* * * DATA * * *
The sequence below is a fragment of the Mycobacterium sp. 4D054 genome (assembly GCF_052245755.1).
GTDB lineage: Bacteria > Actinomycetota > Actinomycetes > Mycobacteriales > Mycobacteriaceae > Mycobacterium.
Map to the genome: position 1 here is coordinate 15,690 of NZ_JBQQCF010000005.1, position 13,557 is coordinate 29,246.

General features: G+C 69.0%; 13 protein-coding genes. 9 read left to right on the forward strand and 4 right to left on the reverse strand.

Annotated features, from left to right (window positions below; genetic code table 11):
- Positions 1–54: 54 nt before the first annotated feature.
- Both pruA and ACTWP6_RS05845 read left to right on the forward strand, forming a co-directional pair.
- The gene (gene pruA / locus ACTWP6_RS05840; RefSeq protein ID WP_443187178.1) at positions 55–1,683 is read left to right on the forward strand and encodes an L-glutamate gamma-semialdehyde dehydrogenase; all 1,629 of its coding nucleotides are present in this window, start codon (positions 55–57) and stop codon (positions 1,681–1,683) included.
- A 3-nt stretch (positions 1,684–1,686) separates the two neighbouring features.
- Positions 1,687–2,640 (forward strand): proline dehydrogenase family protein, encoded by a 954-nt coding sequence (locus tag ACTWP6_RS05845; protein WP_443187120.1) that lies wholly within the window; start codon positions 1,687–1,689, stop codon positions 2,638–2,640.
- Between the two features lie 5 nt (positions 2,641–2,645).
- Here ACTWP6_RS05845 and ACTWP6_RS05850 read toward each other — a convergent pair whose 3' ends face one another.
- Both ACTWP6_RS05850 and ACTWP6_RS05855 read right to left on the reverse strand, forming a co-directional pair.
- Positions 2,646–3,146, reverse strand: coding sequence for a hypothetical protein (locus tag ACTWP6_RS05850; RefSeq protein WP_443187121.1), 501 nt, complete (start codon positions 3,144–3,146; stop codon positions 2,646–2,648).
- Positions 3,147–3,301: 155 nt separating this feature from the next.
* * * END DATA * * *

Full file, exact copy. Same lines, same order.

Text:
The sequence below is a fragment of the Mycobacterium sp. 4D054 genome (assembly GCF_052245755.1).
GTDB lineage: Bacteria > Actinomycetota > Actinomycetes > Mycobacteriales > Mycobacteriaceae > Mycobacterium.
Map to the genome: position 1 here is coordinate 15,690 of NZ_JBQQCF010000005.1, position 13,557 is coordinate 29,246.

General features: G+C 69.0%; 13 protein-coding genes. 9 read left to right on the forward strand and 4 right to left on the reverse strand.

Annotated features, from left to right (window positions below; genetic code table 11):
- Positions 1–54: 54 nt before the first annotated feature.
- Both pruA and ACTWP6_RS05845 read left to right on the forward strand, forming a co-directional pair.
- The gene (gene pruA / locus ACTWP6_RS05840; RefSeq protein ID WP_443187178.1) at positions 55–1,683 is read left to right on the forward strand and encodes an L-glutamate gamma-semialdehyde dehydrogenase; all 1,629 of its coding nucleotides are present in this window, start codon (positions 55–57) and stop codon (positions 1,681–1,683) included.
- A 3-nt stretch (positions 1,684–1,686) separates the two neighbouring features.
- Positions 1,687–2,640 (forward strand): proline dehydrogenase family protein, encoded by a 954-nt coding sequence (locus tag ACTWP6_RS05845; protein WP_443187120.1) that lies wholly within the window; start codon positions 1,687–1,689, stop codon positions 2,638–2,640.
- Between the two features lie 5 nt (positions 2,641–2,645).
- Here ACTWP6_RS05845 and ACTWP6_RS05850 read toward each other — a convergent pair whose 3' ends face one another.
- Both ACTWP6_RS05850 and ACTWP6_RS05855 read right to left on the reverse strand, forming a co-directional pair.
- Positions 2,646–3,146, reverse strand: coding sequence for a hypothetical protein (locus tag ACTWP6_RS05850; RefSeq protein WP_443187121.1), 501 nt, complete (start codon positions 3,144–3,146; stop codon positions 2,646–2,648).
- Positions 3,147–3,301: 155 nt separating this feature from the next.